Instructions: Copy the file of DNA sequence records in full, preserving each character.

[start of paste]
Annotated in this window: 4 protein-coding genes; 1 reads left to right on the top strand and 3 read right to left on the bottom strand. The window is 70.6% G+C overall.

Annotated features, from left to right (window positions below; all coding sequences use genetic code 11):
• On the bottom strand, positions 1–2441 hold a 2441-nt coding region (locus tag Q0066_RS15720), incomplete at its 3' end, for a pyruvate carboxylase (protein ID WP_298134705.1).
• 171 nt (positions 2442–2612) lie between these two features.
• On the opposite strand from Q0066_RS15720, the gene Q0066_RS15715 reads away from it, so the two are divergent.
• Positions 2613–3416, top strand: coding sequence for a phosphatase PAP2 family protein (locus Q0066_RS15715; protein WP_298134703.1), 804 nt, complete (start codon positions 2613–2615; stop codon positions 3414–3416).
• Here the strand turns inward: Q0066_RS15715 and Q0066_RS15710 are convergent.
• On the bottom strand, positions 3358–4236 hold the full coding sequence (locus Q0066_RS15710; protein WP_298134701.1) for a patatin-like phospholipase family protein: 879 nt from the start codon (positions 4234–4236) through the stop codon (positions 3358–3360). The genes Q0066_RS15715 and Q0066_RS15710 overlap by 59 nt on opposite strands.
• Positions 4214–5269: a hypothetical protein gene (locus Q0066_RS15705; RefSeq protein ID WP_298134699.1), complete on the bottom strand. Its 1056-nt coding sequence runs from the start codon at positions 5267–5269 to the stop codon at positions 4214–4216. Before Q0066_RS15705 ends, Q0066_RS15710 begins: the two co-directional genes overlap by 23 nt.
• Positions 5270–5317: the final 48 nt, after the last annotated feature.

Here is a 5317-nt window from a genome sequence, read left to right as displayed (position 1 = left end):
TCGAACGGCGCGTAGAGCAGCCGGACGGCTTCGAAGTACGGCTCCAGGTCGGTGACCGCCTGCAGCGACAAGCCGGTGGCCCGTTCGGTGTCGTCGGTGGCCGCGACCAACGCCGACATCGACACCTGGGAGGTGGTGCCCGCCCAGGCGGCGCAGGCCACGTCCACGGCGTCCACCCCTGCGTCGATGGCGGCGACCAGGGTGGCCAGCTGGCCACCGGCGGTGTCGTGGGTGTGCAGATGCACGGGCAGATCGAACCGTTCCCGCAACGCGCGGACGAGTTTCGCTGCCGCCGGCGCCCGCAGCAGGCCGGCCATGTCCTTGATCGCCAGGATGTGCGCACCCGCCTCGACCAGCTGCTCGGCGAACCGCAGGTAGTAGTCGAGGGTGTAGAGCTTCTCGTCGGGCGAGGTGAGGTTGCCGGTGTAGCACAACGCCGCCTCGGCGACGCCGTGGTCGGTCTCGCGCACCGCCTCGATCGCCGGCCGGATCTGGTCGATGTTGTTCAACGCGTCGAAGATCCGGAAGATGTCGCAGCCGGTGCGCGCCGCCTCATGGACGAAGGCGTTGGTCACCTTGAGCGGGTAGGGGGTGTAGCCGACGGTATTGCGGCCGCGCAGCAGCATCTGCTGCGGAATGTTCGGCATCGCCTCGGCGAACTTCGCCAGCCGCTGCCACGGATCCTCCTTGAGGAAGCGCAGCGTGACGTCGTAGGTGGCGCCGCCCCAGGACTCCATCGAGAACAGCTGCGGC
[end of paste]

Annotated in this window: 4 protein-coding genes; 1 reads left to right on the top strand and 3 read right to left on the bottom strand. The window is 70.6% G+C overall.

Annotated features, from left to right (window positions below; all coding sequences use genetic code 11):
• On the bottom strand, positions 1–2441 hold a 2441-nt coding region (locus tag Q0066_RS15720), incomplete at its 3' end, for a pyruvate carboxylase (protein ID WP_298134705.1).
• 171 nt (positions 2442–2612) lie between these two features.
• On the opposite strand from Q0066_RS15720, the gene Q0066_RS15715 reads away from it, so the two are divergent.
• Positions 2613–3416, top strand: coding sequence for a phosphatase PAP2 family protein (locus Q0066_RS15715; protein WP_298134703.1), 804 nt, complete (start codon positions 2613–2615; stop codon positions 3414–3416).
• Here the strand turns inward: Q0066_RS15715 and Q0066_RS15710 are convergent.
• On the bottom strand, positions 3358–4236 hold the full coding sequence (locus Q0066_RS15710; protein WP_298134701.1) for a patatin-like phospholipase family protein: 879 nt from the start codon (positions 4234–4236) through the stop codon (positions 3358–3360). The genes Q0066_RS15715 and Q0066_RS15710 overlap by 59 nt on opposite strands.
• Positions 4214–5269: a hypothetical protein gene (locus Q0066_RS15705; RefSeq protein ID WP_298134699.1), complete on the bottom strand. Its 1056-nt coding sequence runs from the start codon at positions 5267–5269 to the stop codon at positions 4214–4216. Before Q0066_RS15705 ends, Q0066_RS15710 begins: the two co-directional genes overlap by 23 nt.
• Positions 5270–5317: the final 48 nt, after the last annotated feature.

Here is a 5317-nt window from a genome sequence, read left to right as displayed (position 1 = left end):
TCGAACGGCGCGTAGAGCAGCCGGACGGCTTCGAAGTACGGCTCCAGGTCGGTGACCGCCTGCAGCGACAAGCCGGTGGCCCGTTCGGTGTCGTCGGTGGCCGCGACCAACGCCGACATCGACACCTGGGAGGTGGTGCCCGCCCAGGCGGCGCAGGCCACGTCCACGGCGTCCACCCCTGCGTCGATGGCGGCGACCAGGGTGGCCAGCTGGCCACCGGCGGTGTCGTGGGTGTGCAGATGCACGGGCAGATCGAACCGTTCCCGCAACGCGCGGACGAGTTTCGCTGCCGCCGGCGCCCGCAGCAGGCCGGCCATGTCCTTGATCGCCAGGATGTGCGCACCCGCCTCGACCAGCTGCTCGGCGAACCGCAGGTAGTAGTCGAGGGTGTAGAGCTTCTCGTCGGGCGAGGTGAGGTTGCCGGTGTAGCACAACGCCGCCTCGGCGACGCCGTGGTCGGTCTCGCGCACCGCCTCGATCGCCGGCCGGATCTGGTCGATGTTGTTCAACGCGTCGAAGATCCGGAAGATGTCGCAGCCGGTGCGCGCCGCCTCATGGACGAAGGCGTTGGTCACCTTGAGCGGGTAGGGGGTGTAGCCGACGGTATTGCGGCCGCGCAGCAGCATCTGCTGCGGAATGTTCGGCATCGCCTCGGCGAACTTCGCCAGCCGCTGCCACGGATCCTCCTTGAGGAAGCGCAGCGTGACGTCGTAGGTGGCGCCGCCCCAGGACTCCATCGAGAACAGCTGCGGC